Costner Leads Cast of Hatfields & McCoys

Now I wish I hadn’t let go of cable TV. Last night Hatfields and McCoys premiered on The History Channel. This dramatic mini-series stars stars Kevin Costner as Devil Anse Hatfield, Bill Paxton as Randall McCoy, and Tom Berenger as the uncle of Devil Anse.

Nikki Bowman was lucky enough to attend the premiere. On, she wrote…

“After I adjusted to the accents, rich in Shakespearean English, it immediately transported me to post-Civil War Appalachia, when the region was still trying to figure out its place in the country. The gothic scenery—unfortunately, it was filmed in Romania and not the Tug River Valley due to production costs—and the deftly portrayed characters capture an important time in West Virginian and American history by illustrating that the iconic feud was greater and much more involved than a simple dispute over a pig.”

In addition to being a complex film that shows the depth of America’s most famous feud, it also has interesting online extensions. You can find more videos, background on the two families’ members, and a fun Hatfields and McCoys quiz on The History Channel website.

Unfortunately, the online features don’t include the premiere episode, which aired last night. I’ve not been able to find it anywhere online, so for now, I’ll have to rely on you for updates.

Part two airs tonight at 9/8c. If you watch it, please tell me what it’s like!


  • Christopher

    If you’re interested in this topic, please check out Altina Waller’s book “Feud.” She does an amazing job highlighting that this was about much, much more than Civil War grudges. Its a great work of historical research and and masterful historiography.

  • John Anderson

    So far, so good. My main concern was that they respect the characters not portray them as hillbilly caricatures. The movie Cold Mountain did a good job of humanizing post Civil War Appalachians. I think this series is doing the same. I’ll keep watching.

  • Cynthia Neal

    It is a masterful production. The script is amazing as is the direction, the photography, the art direction and, of course, the acting, I feel it may well become a classic, not unlike Lonesome Dove. For those of us who grew up in Appalachia with this feud as part of our culture, there are moments that have touched deeply my WV heart.

  • marklynn

    Susan, thanks for the heads up. You know what I’ll be watching tonight!

  • Marguerite

    I was looking forward to the series, and it is beautifully filmed, but I have been disappointed by the quality of acting. Especially Bill Paxton. I’ll finish it out, but I would not watch it again. Recommended reading would include The Tale Of The Devil, by Coleman C. Hatfield and Robert Y. Spence.

  • Susan

    I was born in Eastern Kentucky and I was very disappointed to hear that the production would be filmed in Hungary. As it turns out, that has not been an issue. That part of Hungary looks very much like the Appalachia I know. I do have a huge problem with the accents. They seem more western than Appalachian and some of the dialogue, especially when spoken by the British actors, is unintelligible. I’ve played back some scenes several times and I still could not understand what the actors were saying.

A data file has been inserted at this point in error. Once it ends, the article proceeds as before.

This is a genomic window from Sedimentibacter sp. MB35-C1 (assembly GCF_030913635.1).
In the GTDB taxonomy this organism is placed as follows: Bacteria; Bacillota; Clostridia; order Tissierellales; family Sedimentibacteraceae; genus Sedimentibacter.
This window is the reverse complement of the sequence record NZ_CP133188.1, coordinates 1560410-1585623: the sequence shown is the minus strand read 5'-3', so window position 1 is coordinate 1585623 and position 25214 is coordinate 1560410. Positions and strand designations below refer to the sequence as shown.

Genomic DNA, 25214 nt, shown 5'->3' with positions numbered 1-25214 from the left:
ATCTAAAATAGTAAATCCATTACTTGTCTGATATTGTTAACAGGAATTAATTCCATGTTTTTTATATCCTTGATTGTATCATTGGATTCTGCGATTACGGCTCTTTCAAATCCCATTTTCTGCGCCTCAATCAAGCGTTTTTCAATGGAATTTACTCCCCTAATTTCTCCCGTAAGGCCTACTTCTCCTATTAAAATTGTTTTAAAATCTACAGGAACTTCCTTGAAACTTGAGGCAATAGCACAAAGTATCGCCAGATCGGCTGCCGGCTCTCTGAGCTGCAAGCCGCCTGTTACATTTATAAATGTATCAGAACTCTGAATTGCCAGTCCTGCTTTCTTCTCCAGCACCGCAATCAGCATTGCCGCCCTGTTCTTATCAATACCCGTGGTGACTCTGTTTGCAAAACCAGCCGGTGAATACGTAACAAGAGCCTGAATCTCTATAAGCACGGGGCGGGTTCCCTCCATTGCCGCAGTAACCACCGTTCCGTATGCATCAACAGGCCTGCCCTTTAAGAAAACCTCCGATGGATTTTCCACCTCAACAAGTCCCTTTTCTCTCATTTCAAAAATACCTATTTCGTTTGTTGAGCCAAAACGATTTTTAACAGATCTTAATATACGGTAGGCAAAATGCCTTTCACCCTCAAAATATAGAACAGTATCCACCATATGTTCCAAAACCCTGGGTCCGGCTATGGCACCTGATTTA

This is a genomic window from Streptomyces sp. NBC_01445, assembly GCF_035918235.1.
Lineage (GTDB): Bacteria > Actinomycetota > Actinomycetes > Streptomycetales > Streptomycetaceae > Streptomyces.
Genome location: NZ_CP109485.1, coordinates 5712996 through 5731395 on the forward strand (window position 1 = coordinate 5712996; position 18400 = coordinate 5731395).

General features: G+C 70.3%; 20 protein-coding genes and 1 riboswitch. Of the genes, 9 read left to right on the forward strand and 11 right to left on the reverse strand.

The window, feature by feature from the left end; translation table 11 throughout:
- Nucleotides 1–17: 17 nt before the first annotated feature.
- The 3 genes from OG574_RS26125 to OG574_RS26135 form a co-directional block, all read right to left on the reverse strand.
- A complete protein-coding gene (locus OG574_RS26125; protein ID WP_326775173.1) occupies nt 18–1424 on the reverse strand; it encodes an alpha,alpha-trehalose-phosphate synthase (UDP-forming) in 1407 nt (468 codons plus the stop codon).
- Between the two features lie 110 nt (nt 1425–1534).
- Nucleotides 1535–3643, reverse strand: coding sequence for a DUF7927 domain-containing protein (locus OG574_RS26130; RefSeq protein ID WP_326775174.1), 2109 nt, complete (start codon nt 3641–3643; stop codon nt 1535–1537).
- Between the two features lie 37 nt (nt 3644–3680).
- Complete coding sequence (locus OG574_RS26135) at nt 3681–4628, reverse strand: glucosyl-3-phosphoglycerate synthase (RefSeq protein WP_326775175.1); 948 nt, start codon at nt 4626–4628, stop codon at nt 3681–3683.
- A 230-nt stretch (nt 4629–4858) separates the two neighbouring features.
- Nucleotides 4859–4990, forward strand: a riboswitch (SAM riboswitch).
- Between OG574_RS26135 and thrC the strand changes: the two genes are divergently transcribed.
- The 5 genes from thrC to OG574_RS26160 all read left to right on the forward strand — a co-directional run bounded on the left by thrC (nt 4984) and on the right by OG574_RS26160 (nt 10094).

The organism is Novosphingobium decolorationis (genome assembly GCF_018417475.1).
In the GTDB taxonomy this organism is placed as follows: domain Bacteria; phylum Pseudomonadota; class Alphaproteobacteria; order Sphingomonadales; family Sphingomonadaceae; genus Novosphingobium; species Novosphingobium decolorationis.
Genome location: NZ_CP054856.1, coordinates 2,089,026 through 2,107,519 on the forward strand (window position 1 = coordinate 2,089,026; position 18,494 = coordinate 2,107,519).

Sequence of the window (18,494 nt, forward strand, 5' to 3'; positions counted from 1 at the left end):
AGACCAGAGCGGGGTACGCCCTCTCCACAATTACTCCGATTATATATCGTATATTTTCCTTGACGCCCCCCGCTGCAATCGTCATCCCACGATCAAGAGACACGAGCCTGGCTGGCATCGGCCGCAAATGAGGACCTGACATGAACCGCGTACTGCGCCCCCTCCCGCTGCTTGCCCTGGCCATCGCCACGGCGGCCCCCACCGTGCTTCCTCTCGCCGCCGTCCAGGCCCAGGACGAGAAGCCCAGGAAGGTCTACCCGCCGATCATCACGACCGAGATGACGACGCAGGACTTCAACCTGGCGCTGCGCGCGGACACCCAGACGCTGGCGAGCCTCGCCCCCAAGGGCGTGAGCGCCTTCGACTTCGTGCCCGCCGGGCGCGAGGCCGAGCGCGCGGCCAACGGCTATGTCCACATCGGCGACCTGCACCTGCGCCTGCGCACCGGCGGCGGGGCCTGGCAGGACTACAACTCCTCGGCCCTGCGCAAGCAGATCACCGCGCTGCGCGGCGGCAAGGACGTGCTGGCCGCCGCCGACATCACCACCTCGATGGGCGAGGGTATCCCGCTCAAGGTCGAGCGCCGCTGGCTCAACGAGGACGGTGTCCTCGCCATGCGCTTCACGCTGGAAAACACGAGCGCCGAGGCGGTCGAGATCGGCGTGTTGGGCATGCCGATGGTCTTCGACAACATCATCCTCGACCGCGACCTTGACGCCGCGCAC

I agree with Marguerite that Bill Paxton’s acting is not up to par. Or else it’s very good and Randall was a one-note human being.

    The dispute between the two main characters does seem to have been about more than the ownership of a pig but most of the other male characters seem to be driven by pride, greed or sheer meaness. The cast was so large and there was so much facial hair that, for the most part, the various sons, brothers and cousins were indistinguishable. Other than a brief moment of regret for one very handsome McCoy brother, I didn’t care when anyone died.

  • John

    Well, compared to that abomination known as ‘The Wild Wonderful Whites of West Virginia”, it is Academy Award material.

  • Uncle

    Hey Mark did I ever tell you that your cousins drama teacher is related to the Hatfields?

  • mike fergusons

    did any one find a place to see this for free

  • Tony Petres

    The filming was in the Carpathian Mts. in Transylvania, Romania. Susan was 1/2 right; that part of the world did belong to Hungary until it was forced to give up the beautiful region as part of a rather one-sided settlement that ended the 1st World War. Both my parents (ethnic Hungarians) were born very close to where the series was filmed, and although my father had passed, my mother did get to see the film when it aired in 2012. In any case, I think the selection of Transylvania was genius, as the tall stands of oak and other hardwoods plus the abundant limestone outcrops were about as close to 1870 West Virginia/Kentucky as one could get. I’m sure the absence of roads and power lines was a huge plus to the producers.

Leave a Comment

Your email address will never be published or shared, and required fields are marked with an asterisk (*).